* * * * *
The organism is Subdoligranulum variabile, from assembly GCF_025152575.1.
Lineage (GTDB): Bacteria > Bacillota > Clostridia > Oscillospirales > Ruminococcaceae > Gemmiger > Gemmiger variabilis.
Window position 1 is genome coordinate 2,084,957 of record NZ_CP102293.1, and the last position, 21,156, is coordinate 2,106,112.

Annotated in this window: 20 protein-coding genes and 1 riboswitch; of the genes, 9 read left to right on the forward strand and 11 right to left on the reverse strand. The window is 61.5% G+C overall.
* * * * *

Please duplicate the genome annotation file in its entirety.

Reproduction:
The organism is Subdoligranulum variabile, from assembly GCF_025152575.1.
Lineage (GTDB): Bacteria > Bacillota > Clostridia > Oscillospirales > Ruminococcaceae > Gemmiger > Gemmiger variabilis.
Window position 1 is genome coordinate 2,084,957 of record NZ_CP102293.1, and the last position, 21,156, is coordinate 2,106,112.

Annotated in this window: 20 protein-coding genes and 1 riboswitch; of the genes, 9 read left to right on the forward strand and 11 right to left on the reverse strand. The window is 61.5% G+C overall.